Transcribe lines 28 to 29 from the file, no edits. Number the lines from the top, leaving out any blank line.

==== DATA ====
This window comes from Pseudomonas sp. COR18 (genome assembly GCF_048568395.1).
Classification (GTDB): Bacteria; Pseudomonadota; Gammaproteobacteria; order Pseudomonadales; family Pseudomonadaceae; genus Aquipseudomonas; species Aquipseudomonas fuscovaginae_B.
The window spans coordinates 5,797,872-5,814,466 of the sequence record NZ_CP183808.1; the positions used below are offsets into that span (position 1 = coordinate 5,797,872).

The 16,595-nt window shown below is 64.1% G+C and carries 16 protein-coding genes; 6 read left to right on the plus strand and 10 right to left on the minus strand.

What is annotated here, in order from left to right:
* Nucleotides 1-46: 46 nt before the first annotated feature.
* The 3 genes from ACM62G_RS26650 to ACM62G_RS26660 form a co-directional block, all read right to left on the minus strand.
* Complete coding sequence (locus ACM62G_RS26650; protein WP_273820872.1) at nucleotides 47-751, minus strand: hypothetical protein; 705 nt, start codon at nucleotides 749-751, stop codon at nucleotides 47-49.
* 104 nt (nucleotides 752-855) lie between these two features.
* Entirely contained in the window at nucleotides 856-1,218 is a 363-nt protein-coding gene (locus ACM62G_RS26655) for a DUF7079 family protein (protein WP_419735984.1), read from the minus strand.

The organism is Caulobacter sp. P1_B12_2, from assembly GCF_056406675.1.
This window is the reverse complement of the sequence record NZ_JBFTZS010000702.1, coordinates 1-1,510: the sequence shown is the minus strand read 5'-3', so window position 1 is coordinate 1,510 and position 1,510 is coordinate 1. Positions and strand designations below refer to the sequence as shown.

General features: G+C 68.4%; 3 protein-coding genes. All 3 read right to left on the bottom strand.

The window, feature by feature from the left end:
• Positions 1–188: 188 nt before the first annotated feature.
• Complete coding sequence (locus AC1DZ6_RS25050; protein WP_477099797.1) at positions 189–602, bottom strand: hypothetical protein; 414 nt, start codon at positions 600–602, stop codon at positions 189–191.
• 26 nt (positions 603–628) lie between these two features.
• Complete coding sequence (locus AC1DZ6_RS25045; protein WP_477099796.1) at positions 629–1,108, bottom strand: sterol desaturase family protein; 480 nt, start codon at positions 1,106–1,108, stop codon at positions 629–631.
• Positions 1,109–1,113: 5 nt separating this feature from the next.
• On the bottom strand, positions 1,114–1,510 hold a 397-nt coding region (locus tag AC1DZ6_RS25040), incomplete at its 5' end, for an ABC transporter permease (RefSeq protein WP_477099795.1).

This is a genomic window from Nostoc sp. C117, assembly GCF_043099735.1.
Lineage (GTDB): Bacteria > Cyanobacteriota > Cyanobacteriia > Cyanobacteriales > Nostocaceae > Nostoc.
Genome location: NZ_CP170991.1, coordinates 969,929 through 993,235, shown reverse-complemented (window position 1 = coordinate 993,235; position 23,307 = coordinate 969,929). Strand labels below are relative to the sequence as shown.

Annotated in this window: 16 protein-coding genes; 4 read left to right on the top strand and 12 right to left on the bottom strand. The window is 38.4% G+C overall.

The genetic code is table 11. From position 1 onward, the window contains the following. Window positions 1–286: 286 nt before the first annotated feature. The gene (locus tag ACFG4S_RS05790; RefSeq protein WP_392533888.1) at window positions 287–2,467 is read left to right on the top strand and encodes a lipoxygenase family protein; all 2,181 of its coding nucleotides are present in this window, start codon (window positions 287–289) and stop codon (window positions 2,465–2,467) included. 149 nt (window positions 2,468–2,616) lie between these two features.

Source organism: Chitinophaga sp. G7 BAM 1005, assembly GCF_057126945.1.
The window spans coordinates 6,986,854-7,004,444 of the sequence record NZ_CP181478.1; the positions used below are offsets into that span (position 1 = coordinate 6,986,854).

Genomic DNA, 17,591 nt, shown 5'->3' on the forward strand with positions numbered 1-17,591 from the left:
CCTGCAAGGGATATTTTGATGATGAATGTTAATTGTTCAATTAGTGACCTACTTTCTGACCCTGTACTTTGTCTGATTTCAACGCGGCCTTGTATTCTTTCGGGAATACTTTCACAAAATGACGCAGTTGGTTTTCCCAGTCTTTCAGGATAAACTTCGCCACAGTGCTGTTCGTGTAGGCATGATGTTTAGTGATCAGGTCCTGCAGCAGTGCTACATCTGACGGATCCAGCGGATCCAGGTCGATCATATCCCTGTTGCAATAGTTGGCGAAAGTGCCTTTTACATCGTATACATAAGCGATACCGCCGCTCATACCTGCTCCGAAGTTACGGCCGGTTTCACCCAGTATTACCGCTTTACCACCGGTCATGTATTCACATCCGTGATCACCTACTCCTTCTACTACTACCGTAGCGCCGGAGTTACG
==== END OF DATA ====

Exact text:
Genomic DNA, 17,591 nt, shown 5'->3' on the forward strand with positions numbered 1-17,591 from the left:
CCTGCAAGGGATATTTTGATGATGAATGTTAATTGTTCAATTAGTGACCTACTTTCTGACCCTGTACTTTGTCTGATTTCAACGCGGCCTTGTATTCTTTCGGGAATACTTTCACAAAATGACGCAGTTGGTTTTCCCAGTCTTTCAGGATAAACTTCGCCACAGTGCTGTTCGTGTAGGCATGATGTTTAGTGATCAGGTCCTGCAGCAGTGCTACATCTGACGGATCCAGCGGATCCAGGTCGATCATATCCCTGTTGCAATAGTTGGCGAAAGTGCCTTTTACATCGTATACATAAGCGATACCGCCGCTCATACCTGCTCCGAAGTTACGGCCGGTTTCACCCAGTATTACCGCTTTACCACCGGTCATGTATTCACATCCGTGATCACCTACTCCTTCTACTACTACCGTAGCGCCGGAGTTACG